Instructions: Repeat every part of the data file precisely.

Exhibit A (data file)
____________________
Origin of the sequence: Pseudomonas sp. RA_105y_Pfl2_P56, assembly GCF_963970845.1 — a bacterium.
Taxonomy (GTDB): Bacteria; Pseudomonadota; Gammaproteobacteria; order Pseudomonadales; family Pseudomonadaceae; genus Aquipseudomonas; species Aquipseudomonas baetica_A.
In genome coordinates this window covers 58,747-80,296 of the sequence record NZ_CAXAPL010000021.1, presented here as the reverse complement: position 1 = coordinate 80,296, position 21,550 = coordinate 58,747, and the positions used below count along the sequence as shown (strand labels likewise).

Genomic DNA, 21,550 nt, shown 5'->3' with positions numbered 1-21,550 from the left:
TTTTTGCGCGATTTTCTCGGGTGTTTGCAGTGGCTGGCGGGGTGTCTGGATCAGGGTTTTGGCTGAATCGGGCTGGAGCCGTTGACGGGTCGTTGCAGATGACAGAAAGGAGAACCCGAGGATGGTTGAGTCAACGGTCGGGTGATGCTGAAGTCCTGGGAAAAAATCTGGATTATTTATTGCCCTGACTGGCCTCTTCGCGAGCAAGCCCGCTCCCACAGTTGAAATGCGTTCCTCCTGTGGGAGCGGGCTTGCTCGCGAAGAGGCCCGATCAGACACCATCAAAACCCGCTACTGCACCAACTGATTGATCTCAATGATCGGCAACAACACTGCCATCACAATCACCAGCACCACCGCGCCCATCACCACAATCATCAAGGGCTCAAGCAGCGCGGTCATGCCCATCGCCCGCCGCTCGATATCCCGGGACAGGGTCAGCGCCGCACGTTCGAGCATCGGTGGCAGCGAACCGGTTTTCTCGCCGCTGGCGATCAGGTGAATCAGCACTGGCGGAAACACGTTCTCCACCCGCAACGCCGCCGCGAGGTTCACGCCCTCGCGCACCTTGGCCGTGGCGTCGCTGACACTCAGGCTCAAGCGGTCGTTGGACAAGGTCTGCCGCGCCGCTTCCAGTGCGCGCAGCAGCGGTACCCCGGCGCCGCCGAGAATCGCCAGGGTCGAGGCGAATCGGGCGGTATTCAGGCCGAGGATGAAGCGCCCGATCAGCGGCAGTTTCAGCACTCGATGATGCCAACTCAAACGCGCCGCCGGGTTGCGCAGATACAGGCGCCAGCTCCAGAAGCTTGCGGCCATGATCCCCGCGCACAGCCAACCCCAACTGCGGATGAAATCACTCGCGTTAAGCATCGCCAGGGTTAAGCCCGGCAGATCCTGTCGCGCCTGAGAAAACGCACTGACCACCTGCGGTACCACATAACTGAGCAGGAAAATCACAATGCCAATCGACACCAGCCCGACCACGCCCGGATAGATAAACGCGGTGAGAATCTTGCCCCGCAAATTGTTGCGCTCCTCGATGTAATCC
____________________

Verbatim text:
Origin of the sequence: Pseudomonas sp. RA_105y_Pfl2_P56, assembly GCF_963970845.1 — a bacterium.
Taxonomy (GTDB): Bacteria; Pseudomonadota; Gammaproteobacteria; order Pseudomonadales; family Pseudomonadaceae; genus Aquipseudomonas; species Aquipseudomonas baetica_A.
In genome coordinates this window covers 58,747-80,296 of the sequence record NZ_CAXAPL010000021.1, presented here as the reverse complement: position 1 = coordinate 80,296, position 21,550 = coordinate 58,747, and the positions used below count along the sequence as shown (strand labels likewise).

Genomic DNA, 21,550 nt, shown 5'->3' with positions numbered 1-21,550 from the left:
TTTTTGCGCGATTTTCTCGGGTGTTTGCAGTGGCTGGCGGGGTGTCTGGATCAGGGTTTTGGCTGAATCGGGCTGGAGCCGTTGACGGGTCGTTGCAGATGACAGAAAGGAGAACCCGAGGATGGTTGAGTCAACGGTCGGGTGATGCTGAAGTCCTGGGAAAAAATCTGGATTATTTATTGCCCTGACTGGCCTCTTCGCGAGCAAGCCCGCTCCCACAGTTGAAATGCGTTCCTCCTGTGGGAGCGGGCTTGCTCGCGAAGAGGCCCGATCAGACACCATCAAAACCCGCTACTGCACCAACTGATTGATCTCAATGATCGGCAACAACACTGCCATCACAATCACCAGCACCACCGCGCCCATCACCACAATCATCAAGGGCTCAAGCAGCGCGGTCATGCCCATCGCCCGCCGCTCGATATCCCGGGACAGGGTCAGCGCCGCACGTTCGAGCATCGGTGGCAGCGAACCGGTTTTCTCGCCGCTGGCGATCAGGTGAATCAGCACTGGCGGAAACACGTTCTCCACCCGCAACGCCGCCGCGAGGTTCACGCCCTCGCGCACCTTGGCCGTGGCGTCGCTGACACTCAGGCTCAAGCGGTCGTTGGACAAGGTCTGCCGCGCCGCTTCCAGTGCGCGCAGCAGCGGTACCCCGGCGCCGCCGAGAATCGCCAGGGTCGAGGCGAATCGGGCGGTATTCAGGCCGAGGATGAAGCGCCCGATCAGCGGCAGTTTCAGCACTCGATGATGCCAACTCAAACGCGCCGCCGGGTTGCGCAGATACAGGCGCCAGCTCCAGAAGCTTGCGGCCATGATCCCCGCGCACAGCCAACCCCAACTGCGGATGAAATCACTCGCGTTAAGCATCGCCAGGGTTAAGCCCGGCAGATCCTGTCGCGCCTGAGAAAACGCACTGACCACCTGCGGTACCACATAACTGAGCAGGAAAATCACAATGCCAATCGACACCAGCCCGACCACGCCCGGATAGATAAACGCGGTGAGAATCTTGCCCCGCAAATTGTTGCGCTCCTCGATGTAATCC